How many times have you heard someone say “being a doctor runs in the family”, or “I studied engineering because my dad was an engineer”? Perhaps there’s pressure from your own family to follow a certain career path just because you have the same DNA?
Getting career inspiration from family can be great – and it’s pretty common, too. In 2016, data crunchers at Facebook looked at 5.6 million parent-child pairs from English speaking countries around the world to find out how much a parent’s career choice affected their children’s.
In career choices it’s clear family matters: a father scientist’s daughter is 3.6 times more likely to choose science as a career herself. That’s not surprising – if you grow up talking science/law/nursing at the dinner table, it’s almost a sure thing those jobs are going to be on your radar when it comes to choosing your career.
Make your own way
But what if that career isn’t for you? The Facebook study also found that while parents’ careers influenced their kids – it was at a pretty low rate overall. For example, a son who has a father in the military is five times more likely to enter the military, but just one in four sons of a military professional does so.
That leaves lots of people carving out their own career pathways – including a large number of students who are the first in their family to go onto tertiary education at all.
Researchers estimate that more than 50% of students in Australia are the first in their family to go down the university road – and these ‘family first’ pioneers arguably face bigger hurdles than their peers when they get there, including a high drop-out rate.
“When you have little or no parental or family history of university attendance, or come from a community where attending university is not the norm, both students and their families experience a steep ‘learning curve’ upon arrival at university,” says associate professor Sarah O’Shea, an education expert at the University of Wollongong (UOW), who has argued for additional funding for first-in-family students.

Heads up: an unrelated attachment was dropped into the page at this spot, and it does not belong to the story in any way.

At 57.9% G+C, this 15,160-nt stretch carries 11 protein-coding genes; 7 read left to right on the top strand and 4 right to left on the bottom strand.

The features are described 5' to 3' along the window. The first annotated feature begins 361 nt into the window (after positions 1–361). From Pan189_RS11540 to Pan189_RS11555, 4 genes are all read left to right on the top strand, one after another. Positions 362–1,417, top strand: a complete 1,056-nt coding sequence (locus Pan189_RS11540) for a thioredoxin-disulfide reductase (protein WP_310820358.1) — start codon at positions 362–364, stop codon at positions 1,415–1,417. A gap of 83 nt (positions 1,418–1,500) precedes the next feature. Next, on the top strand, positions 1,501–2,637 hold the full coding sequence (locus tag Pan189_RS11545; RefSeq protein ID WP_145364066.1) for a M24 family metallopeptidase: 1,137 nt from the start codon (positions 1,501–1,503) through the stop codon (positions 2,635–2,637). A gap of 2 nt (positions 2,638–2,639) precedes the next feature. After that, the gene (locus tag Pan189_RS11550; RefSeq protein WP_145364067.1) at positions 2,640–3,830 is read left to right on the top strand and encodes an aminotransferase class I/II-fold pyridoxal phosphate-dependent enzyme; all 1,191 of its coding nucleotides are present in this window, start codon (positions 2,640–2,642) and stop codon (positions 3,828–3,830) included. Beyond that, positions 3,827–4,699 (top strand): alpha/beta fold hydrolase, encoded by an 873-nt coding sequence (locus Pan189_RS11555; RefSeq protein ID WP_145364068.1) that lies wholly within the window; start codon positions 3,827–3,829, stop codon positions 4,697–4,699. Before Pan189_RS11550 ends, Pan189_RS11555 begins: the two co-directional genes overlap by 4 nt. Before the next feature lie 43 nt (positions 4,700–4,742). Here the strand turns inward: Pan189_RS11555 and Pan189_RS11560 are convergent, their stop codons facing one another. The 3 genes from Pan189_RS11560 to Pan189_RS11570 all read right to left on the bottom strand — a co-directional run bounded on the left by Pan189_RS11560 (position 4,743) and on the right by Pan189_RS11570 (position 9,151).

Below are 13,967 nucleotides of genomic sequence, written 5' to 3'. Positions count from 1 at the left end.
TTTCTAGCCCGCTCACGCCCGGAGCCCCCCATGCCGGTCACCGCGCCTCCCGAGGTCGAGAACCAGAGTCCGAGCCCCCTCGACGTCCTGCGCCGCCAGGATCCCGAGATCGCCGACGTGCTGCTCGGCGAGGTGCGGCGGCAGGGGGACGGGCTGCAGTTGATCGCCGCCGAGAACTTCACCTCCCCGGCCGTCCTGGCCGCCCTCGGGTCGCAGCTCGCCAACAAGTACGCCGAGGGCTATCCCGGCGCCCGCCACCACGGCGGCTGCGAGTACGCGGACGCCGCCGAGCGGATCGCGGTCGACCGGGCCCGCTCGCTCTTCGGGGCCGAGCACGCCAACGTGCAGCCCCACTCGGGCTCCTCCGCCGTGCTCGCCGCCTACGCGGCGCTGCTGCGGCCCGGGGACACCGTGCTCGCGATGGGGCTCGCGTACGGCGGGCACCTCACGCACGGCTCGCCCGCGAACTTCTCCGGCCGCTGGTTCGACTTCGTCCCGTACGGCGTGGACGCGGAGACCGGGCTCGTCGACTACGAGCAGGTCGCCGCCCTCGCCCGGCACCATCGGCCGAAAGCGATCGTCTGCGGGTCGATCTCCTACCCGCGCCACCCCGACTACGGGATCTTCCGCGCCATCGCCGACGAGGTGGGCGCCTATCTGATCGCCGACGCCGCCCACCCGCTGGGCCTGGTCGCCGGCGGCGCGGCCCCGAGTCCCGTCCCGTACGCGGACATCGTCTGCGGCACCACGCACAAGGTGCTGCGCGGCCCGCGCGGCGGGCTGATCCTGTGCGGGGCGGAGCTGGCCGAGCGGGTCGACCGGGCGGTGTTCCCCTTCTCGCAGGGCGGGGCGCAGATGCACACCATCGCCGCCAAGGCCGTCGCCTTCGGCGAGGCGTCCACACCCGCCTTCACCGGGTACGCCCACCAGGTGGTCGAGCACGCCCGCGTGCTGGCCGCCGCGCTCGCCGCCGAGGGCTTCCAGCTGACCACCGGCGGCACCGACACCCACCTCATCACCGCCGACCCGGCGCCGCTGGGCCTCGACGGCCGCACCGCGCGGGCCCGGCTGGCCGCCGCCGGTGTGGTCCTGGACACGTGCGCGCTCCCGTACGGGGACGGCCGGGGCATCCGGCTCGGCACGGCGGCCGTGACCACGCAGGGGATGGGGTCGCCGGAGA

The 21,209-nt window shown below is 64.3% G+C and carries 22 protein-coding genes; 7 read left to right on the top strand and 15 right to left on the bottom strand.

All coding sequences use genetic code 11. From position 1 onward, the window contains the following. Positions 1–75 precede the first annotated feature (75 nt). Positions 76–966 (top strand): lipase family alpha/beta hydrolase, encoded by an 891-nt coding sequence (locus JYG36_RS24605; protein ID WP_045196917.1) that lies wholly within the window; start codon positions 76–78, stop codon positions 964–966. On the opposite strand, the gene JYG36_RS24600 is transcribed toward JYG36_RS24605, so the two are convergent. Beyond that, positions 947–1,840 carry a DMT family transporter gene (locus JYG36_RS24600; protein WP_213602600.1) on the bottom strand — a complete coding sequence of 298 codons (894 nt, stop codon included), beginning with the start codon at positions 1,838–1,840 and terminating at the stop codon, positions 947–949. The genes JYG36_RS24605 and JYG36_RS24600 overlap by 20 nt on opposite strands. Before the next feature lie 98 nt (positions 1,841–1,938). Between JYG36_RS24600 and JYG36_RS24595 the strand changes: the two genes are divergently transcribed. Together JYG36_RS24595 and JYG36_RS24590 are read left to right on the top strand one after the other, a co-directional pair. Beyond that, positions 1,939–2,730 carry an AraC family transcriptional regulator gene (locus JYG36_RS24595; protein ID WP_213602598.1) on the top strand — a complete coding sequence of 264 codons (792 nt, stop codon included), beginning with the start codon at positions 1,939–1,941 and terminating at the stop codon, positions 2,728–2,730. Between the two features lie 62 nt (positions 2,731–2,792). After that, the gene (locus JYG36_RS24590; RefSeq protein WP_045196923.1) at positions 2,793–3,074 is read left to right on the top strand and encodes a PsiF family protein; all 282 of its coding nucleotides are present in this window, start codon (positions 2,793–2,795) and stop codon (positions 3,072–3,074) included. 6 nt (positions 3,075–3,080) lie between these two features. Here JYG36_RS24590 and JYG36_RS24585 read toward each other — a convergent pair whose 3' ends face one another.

Brendan Banfield went to high school in Goulburn, in regional New South Wales. He was always interested in engineering-related subjects like maths, so Brendan decided to enrol in an electrical engineering degree at UOW, becoming the first person in his family to go to university.
Brendan says while he found the first semester quite challenging – “I wondered what I’d got myself into,” he says – he had a friend back in Goulburn, who was ahead of him in the degree, and that he could turn to for advice or with any “sticky questions” if he needed.
He also credits his success to one of his lecturers who taught him how to take a ‘first principles’ approach to problem-solving. “That’s benefitted me ever since,” he says.
Brendan is now working as building services manager on UOW’s innovative sustainable housing project, Desert Rose, whilst also doing his PhD on renewable energy systems in sustainable buildings.
Brendan’s advice for other aspiring engineers, especially those who are the first in their family to sign up for study, is to take your time and get industry experience along the way in whatever interests you.
“Uni is not a race,” he says. “There are no extra prizes for finishing your degree in exactly four years and jumping straight into that grad job. Take your time, take as many subjects per semester that you feel you can manage and learn as much as you can, not only inside the classroom but outside it as well.”
Top 5 tips for first-in-family engineers
- Study buddies can help! Make friends and lean on them. Working together will be a valuable skill throughout your career anyway.
- Don’t be afraid to talk to advisors and lecturers if you have questions or are struggling – their job is to help.
- Consider reducing your study load if things get overwhelming – uni/life balance is important.
- Seek out opportunities for industry exposure, such as internships, to meet other professional engineers.
- Talk to your family and include them on your journey – you never know, you might be the first engineer or uni student, but not necessarily the last!
Author: Gemma Chilton
Gemma has a degree in journalism from the University of Technology, Sydney and spent a semester studying environmental journalism in Denmark. She has been writing about science and engineering for over a decade.